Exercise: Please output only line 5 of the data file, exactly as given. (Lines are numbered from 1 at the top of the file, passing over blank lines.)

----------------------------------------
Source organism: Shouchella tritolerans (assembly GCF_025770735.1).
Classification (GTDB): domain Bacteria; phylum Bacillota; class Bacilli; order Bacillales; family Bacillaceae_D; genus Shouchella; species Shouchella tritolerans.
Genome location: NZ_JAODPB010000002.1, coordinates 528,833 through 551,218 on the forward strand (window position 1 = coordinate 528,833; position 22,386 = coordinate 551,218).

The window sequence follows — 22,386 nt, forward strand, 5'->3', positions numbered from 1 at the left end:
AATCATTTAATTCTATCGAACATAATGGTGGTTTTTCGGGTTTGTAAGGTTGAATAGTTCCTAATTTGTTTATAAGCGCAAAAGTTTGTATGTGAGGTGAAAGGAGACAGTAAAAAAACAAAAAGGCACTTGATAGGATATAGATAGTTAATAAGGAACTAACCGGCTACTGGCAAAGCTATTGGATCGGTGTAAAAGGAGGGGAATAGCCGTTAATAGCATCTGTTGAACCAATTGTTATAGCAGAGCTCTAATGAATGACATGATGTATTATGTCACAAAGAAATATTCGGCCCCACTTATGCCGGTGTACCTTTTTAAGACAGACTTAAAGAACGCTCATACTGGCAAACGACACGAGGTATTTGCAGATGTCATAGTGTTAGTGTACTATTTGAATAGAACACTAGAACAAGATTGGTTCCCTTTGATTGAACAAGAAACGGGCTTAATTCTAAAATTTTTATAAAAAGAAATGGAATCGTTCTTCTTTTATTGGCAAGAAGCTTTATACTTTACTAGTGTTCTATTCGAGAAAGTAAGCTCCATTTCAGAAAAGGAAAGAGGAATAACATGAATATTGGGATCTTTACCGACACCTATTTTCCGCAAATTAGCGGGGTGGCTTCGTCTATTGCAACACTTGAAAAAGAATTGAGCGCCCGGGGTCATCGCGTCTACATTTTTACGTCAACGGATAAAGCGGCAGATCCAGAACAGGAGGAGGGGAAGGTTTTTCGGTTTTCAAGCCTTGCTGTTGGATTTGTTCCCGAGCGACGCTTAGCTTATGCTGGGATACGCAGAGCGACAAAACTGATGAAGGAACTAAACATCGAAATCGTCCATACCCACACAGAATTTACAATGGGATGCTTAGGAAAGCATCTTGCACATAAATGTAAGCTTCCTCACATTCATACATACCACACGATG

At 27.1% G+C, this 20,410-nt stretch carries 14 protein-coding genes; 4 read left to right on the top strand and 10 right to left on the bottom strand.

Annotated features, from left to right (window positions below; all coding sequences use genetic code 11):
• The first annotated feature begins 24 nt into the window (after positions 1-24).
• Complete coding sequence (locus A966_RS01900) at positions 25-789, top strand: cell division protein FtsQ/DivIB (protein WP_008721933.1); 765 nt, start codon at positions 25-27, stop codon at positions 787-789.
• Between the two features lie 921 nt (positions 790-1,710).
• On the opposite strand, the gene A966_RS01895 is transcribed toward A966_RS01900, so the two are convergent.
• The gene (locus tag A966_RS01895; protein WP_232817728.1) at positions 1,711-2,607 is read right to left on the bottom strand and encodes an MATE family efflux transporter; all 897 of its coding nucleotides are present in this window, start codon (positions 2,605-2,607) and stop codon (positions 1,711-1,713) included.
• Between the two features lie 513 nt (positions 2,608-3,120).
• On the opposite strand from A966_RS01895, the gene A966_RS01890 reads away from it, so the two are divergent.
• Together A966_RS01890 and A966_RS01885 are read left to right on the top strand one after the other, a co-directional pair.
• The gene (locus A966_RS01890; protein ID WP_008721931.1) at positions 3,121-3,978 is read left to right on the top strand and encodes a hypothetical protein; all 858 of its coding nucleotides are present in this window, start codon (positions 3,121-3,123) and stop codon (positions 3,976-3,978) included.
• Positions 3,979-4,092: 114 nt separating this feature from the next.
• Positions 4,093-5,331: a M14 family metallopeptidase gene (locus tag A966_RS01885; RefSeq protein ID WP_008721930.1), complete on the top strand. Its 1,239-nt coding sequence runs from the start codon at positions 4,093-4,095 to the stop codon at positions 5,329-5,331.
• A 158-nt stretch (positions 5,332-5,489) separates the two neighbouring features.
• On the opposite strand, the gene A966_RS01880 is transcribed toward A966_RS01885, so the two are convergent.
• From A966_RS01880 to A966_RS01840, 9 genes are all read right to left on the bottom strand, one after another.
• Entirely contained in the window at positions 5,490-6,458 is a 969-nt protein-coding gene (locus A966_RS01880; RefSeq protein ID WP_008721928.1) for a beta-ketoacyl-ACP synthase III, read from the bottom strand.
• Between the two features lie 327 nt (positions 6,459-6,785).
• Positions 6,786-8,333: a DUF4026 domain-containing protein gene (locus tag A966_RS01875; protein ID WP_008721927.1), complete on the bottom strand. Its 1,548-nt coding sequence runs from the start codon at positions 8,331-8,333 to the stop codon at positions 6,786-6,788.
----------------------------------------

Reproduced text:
AATCATTTAATTCTATCGAACATAATGGTGGTTTTTCGGGTTTGTAAGGTTGAATAGTTCCTAATTTGTTTATAAGCGCAAAAGTTTGTATGTGAGGTGAAAGGAGACAGTAAAAAAACAAAAAGGCACTTGATAGGATATAGATAGTTAATAAGGAACTAACCGGCTACTGGCAAAGCTATTGGATCGGTGTAAAAGGAGGGGAATAGCCGTTAATAGCATCTGTTGAACCAATTGTTATAGCAGAGCTCTAATGAATGACATGATGTATTATGTCACAAAGAAATATTCGGCCCCACTTATGCCGGTGTACCTTTTTAAGACAGACTTAAAGAACGCTCATACTGGCAAACGACACGAGGTATTTGCAGATGTCATAGTGTTAGTGTACTATTTGAATAGAACACTAGAACAAGATTGGTTCCCTTTGATTGAACAAGAAACGGGCTTAATTCTAAAATTTTTATAAAAAGAAATGGAATCGTTCTTCTTTTATTGGCAAGAAGCTTTATACTTTACTAGTGTTCTATTCGAGAAAGTAAGCTCCATTTCAGAAAAGGAAAGAGGAATAACATGAATATTGGGATCTTTACCGACACCTATTTTCCGCAAATTAGCGGGGTGGCTTCGTCTATTGCAACACTTGAAAAAGAATTGAGCGCCCGGGGTCATCGCGTCTACATTTTTACGTCAACGGATAAAGCGGCAGATCCAGAACAGGAGGAGGGGAAGGTTTTTCGGTTTTCAAGCCTTGCTGTTGGATTTGTTCCCGAGCGACGCTTAGCTTATGCTGGGATACGCAGAGCGACAAAACTGATGAAGGAACTAAACATCGAAATCGTCCATACCCACACAGAATTTACAATGGGATGCTTAGGAAAGCATCTTGCACATAAATGTAAGCTTCCTCACATTCATACATACCACACGATG